Why You Should (And Shouldn’t) Worry About Light Beer’s Future

With all the hype surrounding craft, you could underestimate the appeal of light beer. Despite the category slipping 2.6% in U.S. sales in 2016, light again dominated with 44.5% of the American beer market share. Compare that with craft’s 10.4% market share and you can see why light remains king of beers.

The category sold 1.262 billion 2.25-gallon cases in 2016, compared with 1.295 billion cases (and a 45.6% market share) in 2015, according to the forthcoming 2017 Beer Handbook from the Beverage Information Group.

Should that decline cause concern? On one hand: yes. That’s 33 million fewer cases sold in just one year. Nobody would call that a success.

On the other hand, craft beer has also seen a slowdown. What had been a category on the fast track has recently hit speed bumps. Growth dropped from over 10% in 2015 to just 6% in 2016.

In other words, craft could be approaching a saturation point. How much more market share craft can grab from light remains to be seen, but the answer may not be as much as we had imagined just a few years back.

Still, all top light brands remained in decline last year.

Category leader Bud Light lost 3.4% in sales in 2016, slipping back to 483.151 million cases. Coors Light, -1.5%, finished with 229.958 million cases. Miller Lite with 173.945 million cases was down 3.1%. Natural Lite lost 2.9% in sales, finishing with 89.343 million cases. Busch Lite rounded out the top 5 with a -1.2% performance and 82.148 million cases.

Among the top 23 light brands, only one registered positive sales in 2016. That would be Michelob Ultra, which finished in 6th place with 70.773 million cases, good for an uptick of 18.4% over 2015. That’s also enough to vault the beer into the top 10 selling beer brands in 2016 — a first for the brand.

Why did this of all light brews achieve rare growth year? The marketers behind Michelob Ultra have perfectly positioned the brand for modern times.

Michelob isn’t a “lite” beer — it’s “ultra.” The beer is advertised towards consumers with an active/social lifestyle. Marketing depicts people working out together: running, hiking, bicycling, etc. This beer is ideal for such people, the ads argue, because it’s a “premium lager” with “low carbohydrates.” In other words, this is the low-carb beer for anyone who enjoys active social activities.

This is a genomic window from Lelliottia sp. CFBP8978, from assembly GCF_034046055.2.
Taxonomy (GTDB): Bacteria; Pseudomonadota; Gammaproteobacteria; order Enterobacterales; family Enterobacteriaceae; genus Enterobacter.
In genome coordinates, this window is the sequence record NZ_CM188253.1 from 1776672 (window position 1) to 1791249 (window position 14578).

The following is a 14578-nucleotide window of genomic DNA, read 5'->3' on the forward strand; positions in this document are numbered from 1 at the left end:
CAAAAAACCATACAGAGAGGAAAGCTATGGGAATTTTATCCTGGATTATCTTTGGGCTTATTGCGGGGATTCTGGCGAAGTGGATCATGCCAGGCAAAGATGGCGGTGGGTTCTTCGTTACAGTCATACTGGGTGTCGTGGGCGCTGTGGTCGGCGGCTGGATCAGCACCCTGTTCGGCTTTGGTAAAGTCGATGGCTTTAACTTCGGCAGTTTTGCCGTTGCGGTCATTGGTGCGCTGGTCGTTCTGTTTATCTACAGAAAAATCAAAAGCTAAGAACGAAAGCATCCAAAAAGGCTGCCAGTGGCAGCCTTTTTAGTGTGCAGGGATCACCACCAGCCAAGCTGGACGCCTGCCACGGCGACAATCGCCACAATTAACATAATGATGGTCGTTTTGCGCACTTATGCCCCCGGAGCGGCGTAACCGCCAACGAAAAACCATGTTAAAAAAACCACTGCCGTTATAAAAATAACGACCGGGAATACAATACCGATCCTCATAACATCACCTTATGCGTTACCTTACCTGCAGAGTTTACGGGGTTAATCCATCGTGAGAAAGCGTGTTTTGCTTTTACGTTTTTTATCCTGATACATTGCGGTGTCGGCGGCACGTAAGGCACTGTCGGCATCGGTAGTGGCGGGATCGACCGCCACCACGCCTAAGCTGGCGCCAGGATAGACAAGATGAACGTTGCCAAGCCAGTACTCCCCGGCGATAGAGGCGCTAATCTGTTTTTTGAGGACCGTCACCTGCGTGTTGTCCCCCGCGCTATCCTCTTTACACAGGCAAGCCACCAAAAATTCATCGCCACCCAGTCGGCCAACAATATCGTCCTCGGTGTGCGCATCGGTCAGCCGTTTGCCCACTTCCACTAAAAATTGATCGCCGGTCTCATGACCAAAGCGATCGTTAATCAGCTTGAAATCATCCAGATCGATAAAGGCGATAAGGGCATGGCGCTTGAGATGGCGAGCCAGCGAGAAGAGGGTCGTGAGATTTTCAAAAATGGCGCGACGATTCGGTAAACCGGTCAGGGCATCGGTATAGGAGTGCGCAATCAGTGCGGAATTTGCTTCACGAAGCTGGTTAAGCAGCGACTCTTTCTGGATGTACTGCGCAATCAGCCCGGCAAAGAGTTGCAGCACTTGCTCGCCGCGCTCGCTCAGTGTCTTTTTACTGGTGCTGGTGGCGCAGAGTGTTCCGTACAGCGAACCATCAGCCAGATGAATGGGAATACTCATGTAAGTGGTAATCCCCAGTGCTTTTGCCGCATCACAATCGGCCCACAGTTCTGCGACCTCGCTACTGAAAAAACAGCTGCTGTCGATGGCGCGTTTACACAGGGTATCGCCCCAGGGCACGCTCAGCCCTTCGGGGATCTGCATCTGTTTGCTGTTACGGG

Savvy understanding of the modern nutritional lifestyle has allowed Michelob Ultra to succeed where every other light beer brand has slipped. That’s how you can get the all-important Millennial consumers purchasing light beer instead of their beloved craft alternatives.

The corporations behind major light beers have devised another plan for those pesky craft producers: buy them up.

In 2016 alone, AB InBev purchased the popular microbreweries Devil’s Backbone, Karbach, Breckenridge and Four Peaks, while MillerCoors bought up with Terrapin, Revolver and Hop Valley. A litany of other purchases occurred in the years before and after 2016.

These acquisitions show that producers of macro light brands are hedging their bets about beer’s future. However the craft category turns out, they’ll be just fine.

Which is wise, considering the light category’s downward trend. Light beer has lost 190.675 million cases sine 2011, a 15.10% decline between then and 2016. Craft beer over the same time period has gained 116.753 million cases for 39.48% in growth. Consumers are turning towards craft while also experimenting more outside of their usual categories. Fewer people are now beer-only drinkers (which holds true for all categories).

It’s not a rosy picture, but it’s also not utter ruin.

Between the category’s sheer size, and the prudent purchase of craft breweries by corporations, light beer does have advantages. And among drinkers of the category, 22.9% are between the ages of 25 and 34 (compared with 26.4% for craft drinkers), meaning that light beer has not completely lost Millennials.

So look for light beer to continue to inhabit a weird spot in the overall category: total dominance in sales, built upon a shaky support and unclear future. Light beer had six of the top 10 selling beer brands in 2016 (Bud Light, Coors Light, Miller Lite, Natural Lite, Busch Lite and Michelob Ultra) while only Mexican imports also had multiple brands in the top ten. The top craft beer brand was Samuel Adams Boston Lager at #32, a brand that is in decline.

Yes, sales are slowing for light beer. But not at a rate that the category won’t pay the bills for years to come.

Kyle Swartz is managing editor of Beverage Dynamics magazine. Reach him at kswartz@epgmediallc.com or on Twitter @kswartzz. Read his recent piece Is There a Craft Beer Slowdown?



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